Tuesday, October 21, 2008

Eating in Public & Historic Waikiki

EATING IN PUBLIC / Gaye Chan + Nandita Sharma

In November of 2003 we planted twenty papaya seedlings on public land near our house in Kailua, Hawai'i. In doing so, we broke the existing laws of the state that delineate this space as 'public' and thereby set the terms for its use. Our act has two major purposes: one is to grow and share food; the other is to problematize the concept of 'public' within public space....

{ Part 1 : Autumn }
{ Part 2 : Winter }
{ Part 3 : Spring }
{ Part 4 : Summer }
{ Part 5 : Spring/Summer/Autumn }
{ Part 6 : Winter }

Eating in Public is an anti-capitalism project in Hawai'i nudging a little space outside of the commodity system. Unlike Santa and the State, they give equally to the naughty and the nice. They do not exploit anyone's labor. And they do not offer tax-deductions. They are, in all the word's various definitions, free. Following the path of pirates and nomads, hunters and gathers, diggers and levelers, they gather at people's homes and plant food on public land. They currently have two ongoing free_stores and a website.

"Sowing the seeds of awareness" / Honolulu Star Bulletin

"Store's open — and free" / Honolulu Advertiser

"Eating in Public" in Constituent Imagination: Militant Investigations, Collective Theorization

Historic Waikiki

Historic Waikiki is a project by DownWind Productions, a collaborative of artists, writers, teachers and activists who examine the impact of colonialism, capitalism, and tourism in Hawai'i. We distribute information and agitprop commodities through the marketplace and e-commerce to help tourists and locals alike understand our complicity in the decimation of Hawaii's land and people, and to imagine different relationships with each other and with our own desires and longings.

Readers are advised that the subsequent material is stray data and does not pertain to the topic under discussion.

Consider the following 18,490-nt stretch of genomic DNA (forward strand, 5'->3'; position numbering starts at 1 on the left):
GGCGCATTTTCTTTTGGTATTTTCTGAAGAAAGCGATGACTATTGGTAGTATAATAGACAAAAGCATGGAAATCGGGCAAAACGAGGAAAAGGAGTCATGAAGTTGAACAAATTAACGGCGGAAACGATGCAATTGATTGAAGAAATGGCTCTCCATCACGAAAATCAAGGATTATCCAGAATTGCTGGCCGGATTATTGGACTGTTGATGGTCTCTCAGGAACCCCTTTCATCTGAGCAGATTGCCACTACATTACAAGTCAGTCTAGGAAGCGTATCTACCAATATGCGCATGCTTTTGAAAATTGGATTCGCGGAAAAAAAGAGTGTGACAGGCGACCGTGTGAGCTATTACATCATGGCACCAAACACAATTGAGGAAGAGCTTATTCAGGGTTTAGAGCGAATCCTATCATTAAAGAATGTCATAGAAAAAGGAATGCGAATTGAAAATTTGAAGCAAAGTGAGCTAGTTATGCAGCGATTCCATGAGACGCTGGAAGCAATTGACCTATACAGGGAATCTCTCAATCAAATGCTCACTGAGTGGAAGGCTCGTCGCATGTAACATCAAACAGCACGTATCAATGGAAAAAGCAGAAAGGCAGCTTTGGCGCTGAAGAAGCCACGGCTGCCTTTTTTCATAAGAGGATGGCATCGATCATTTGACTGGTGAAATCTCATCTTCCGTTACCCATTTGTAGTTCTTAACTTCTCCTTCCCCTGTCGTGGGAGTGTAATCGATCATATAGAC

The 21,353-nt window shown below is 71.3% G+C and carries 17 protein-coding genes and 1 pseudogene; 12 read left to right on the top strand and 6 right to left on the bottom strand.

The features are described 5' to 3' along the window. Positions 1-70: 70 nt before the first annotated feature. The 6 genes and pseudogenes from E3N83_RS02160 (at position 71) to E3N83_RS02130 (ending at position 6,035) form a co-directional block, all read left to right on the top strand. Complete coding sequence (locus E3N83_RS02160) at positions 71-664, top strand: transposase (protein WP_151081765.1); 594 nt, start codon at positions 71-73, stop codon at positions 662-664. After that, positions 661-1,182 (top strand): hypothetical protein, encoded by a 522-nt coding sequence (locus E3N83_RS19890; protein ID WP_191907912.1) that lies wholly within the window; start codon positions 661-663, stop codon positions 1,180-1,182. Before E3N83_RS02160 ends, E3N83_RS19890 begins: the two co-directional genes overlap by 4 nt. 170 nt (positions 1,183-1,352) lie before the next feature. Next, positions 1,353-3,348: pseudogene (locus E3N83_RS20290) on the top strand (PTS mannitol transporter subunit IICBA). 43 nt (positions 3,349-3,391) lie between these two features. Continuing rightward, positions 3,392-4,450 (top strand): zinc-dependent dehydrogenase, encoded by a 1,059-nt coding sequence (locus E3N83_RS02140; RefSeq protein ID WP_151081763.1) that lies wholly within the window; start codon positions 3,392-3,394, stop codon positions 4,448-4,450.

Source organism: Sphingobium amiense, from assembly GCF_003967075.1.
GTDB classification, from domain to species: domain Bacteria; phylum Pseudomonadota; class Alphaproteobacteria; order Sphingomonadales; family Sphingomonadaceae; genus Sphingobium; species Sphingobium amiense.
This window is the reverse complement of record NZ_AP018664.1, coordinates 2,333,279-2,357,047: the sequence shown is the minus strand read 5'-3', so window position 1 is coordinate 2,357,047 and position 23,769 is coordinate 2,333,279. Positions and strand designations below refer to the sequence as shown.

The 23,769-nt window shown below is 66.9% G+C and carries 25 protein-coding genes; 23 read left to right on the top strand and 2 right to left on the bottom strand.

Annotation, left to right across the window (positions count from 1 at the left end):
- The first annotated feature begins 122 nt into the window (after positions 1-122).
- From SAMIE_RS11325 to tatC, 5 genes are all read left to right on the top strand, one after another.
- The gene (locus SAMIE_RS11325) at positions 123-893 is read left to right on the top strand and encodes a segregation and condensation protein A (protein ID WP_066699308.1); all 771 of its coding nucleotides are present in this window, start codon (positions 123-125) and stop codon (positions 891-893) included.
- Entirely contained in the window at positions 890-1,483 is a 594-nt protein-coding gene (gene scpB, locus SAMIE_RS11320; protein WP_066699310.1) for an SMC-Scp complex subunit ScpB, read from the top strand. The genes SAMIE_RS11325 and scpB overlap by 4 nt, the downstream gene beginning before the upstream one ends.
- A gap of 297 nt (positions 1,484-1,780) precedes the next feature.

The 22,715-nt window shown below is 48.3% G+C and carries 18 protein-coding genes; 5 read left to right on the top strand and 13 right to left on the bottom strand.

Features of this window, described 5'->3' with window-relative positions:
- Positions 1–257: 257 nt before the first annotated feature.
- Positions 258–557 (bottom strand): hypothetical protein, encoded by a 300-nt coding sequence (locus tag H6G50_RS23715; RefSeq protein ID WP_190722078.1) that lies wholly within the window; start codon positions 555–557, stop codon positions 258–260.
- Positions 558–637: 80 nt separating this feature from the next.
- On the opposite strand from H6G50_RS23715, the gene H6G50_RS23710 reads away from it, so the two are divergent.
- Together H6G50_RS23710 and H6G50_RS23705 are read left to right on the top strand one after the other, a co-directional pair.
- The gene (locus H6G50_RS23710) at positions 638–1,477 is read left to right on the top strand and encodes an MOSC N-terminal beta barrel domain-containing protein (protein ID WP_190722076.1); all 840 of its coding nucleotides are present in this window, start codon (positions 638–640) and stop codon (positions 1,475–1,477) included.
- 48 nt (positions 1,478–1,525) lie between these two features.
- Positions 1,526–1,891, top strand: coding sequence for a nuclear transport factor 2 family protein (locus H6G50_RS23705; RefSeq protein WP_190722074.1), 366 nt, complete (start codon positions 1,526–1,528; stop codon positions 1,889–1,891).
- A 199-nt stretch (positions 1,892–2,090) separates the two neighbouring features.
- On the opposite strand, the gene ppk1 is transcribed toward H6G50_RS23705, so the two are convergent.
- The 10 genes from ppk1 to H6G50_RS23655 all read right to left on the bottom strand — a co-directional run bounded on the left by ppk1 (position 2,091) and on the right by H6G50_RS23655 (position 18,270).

DownWind is subjected to everything that happens and happened upwind. When hunting, it is recommended that you position yourself downwind of the hunted.

Waikiki: A History of Forgetting and Remembering is a work of art, critical history, and investigative journalism that assumes the unlikely form of a coffee table book. Written in an accessible style, the book creatively draws from historical text and images to tell the story of Waikîkî’s transformation from a self-sustaining community to one of the world’s most popular and overdeveloped vacation destinations.

The result is an innovative collaboration between an art historian and an artist. Written by Andrea Feeser, the text is carefully researched and masterfully woven, using literary metaphors alongside documentary evidence and historical narrative. Artist Gaye Chan contributes lush and haunting imagery that at once serves to illustrate the text and questions the veracity of photographic evidence.

Equally satisfying for a Hawaiiana enthusiast or a cultural studies scholar, a visitor or a long-time Hawai‘i resident, the book offers little-known facts about Waikîkî as well as theoretical and poetic reflections on the very process of memory and history making.

Download Table of Contents (PDF)
Download an excerpt from the book, Chapter 3 - Ala Wai (PDF)

Gaye Chan @ Creative Capital

"Where Spouting Waters Ebb" / Honolulu Weekly

"Room for a View: Projects influence how we see Waikiki" / Malamalama

"Real-time and Digital Communication in and about Contested Hawai'i: The Public Art Project Historic Waikiki" / Andrea Feeser

THERE THERE / Gaye Chan + Nandita Sharma